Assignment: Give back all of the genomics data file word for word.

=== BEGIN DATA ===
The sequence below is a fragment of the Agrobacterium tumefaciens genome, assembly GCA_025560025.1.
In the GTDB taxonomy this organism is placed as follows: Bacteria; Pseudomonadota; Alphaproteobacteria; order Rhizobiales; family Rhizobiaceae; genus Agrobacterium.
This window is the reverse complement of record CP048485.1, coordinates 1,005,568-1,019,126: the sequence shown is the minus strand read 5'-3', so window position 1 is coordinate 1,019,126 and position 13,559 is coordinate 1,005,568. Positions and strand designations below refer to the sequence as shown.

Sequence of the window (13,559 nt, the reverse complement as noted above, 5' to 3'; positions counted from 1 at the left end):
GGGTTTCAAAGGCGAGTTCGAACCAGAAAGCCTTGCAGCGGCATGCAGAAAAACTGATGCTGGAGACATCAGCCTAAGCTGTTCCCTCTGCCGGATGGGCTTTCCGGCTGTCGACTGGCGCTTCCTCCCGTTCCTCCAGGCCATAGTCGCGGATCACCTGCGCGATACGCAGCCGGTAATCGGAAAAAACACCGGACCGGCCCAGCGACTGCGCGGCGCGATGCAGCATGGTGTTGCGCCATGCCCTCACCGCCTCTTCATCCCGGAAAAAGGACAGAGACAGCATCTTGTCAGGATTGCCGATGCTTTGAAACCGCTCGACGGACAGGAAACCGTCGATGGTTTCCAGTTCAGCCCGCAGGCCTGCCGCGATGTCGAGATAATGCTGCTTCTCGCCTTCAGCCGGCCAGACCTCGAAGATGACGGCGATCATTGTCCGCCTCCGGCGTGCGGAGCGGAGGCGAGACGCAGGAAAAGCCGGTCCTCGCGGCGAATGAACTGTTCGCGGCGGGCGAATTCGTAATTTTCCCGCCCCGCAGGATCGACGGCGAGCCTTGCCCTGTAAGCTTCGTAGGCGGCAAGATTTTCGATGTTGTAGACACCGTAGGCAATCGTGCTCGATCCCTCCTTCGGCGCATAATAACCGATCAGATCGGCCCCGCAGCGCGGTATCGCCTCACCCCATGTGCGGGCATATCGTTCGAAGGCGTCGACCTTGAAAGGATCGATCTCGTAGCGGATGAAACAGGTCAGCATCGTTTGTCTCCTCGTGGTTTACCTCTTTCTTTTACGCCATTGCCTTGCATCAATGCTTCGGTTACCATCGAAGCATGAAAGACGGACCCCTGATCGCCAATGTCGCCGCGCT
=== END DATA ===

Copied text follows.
The sequence below is a fragment of the Agrobacterium tumefaciens genome, assembly GCA_025560025.1.
In the GTDB taxonomy this organism is placed as follows: Bacteria; Pseudomonadota; Alphaproteobacteria; order Rhizobiales; family Rhizobiaceae; genus Agrobacterium.
This window is the reverse complement of record CP048485.1, coordinates 1,005,568-1,019,126: the sequence shown is the minus strand read 5'-3', so window position 1 is coordinate 1,019,126 and position 13,559 is coordinate 1,005,568. Positions and strand designations below refer to the sequence as shown.

Sequence of the window (13,559 nt, the reverse complement as noted above, 5' to 3'; positions counted from 1 at the left end):
GGGTTTCAAAGGCGAGTTCGAACCAGAAAGCCTTGCAGCGGCATGCAGAAAAACTGATGCTGGAGACATCAGCCTAAGCTGTTCCCTCTGCCGGATGGGCTTTCCGGCTGTCGACTGGCGCTTCCTCCCGTTCCTCCAGGCCATAGTCGCGGATCACCTGCGCGATACGCAGCCGGTAATCGGAAAAAACACCGGACCGGCCCAGCGACTGCGCGGCGCGATGCAGCATGGTGTTGCGCCATGCCCTCACCGCCTCTTCATCCCGGAAAAAGGACAGAGACAGCATCTTGTCAGGATTGCCGATGCTTTGAAACCGCTCGACGGACAGGAAACCGTCGATGGTTTCCAGTTCAGCCCGCAGGCCTGCCGCGATGTCGAGATAATGCTGCTTCTCGCCTTCAGCCGGCCAGACCTCGAAGATGACGGCGATCATTGTCCGCCTCCGGCGTGCGGAGCGGAGGCGAGACGCAGGAAAAGCCGGTCCTCGCGGCGAATGAACTGTTCGCGGCGGGCGAATTCGTAATTTTCCCGCCCCGCAGGATCGACGGCGAGCCTTGCCCTGTAAGCTTCGTAGGCGGCAAGATTTTCGATGTTGTAGACACCGTAGGCAATCGTGCTCGATCCCTCCTTCGGCGCATAATAACCGATCAGATCGGCCCCGCAGCGCGGTATCGCCTCACCCCATGTGCGGGCATATCGTTCGAAGGCGTCGACCTTGAAAGGATCGATCTCGTAGCGGATGAAACAGGTCAGCATCGTTTGTCTCCTCGTGGTTTACCTCTTTCTTTTACGCCATTGCCTTGCATCAATGCTTCGGTTACCATCGAAGCATGAAAGACGGACCCCTGATCGCCAATGTCGCCGCGCT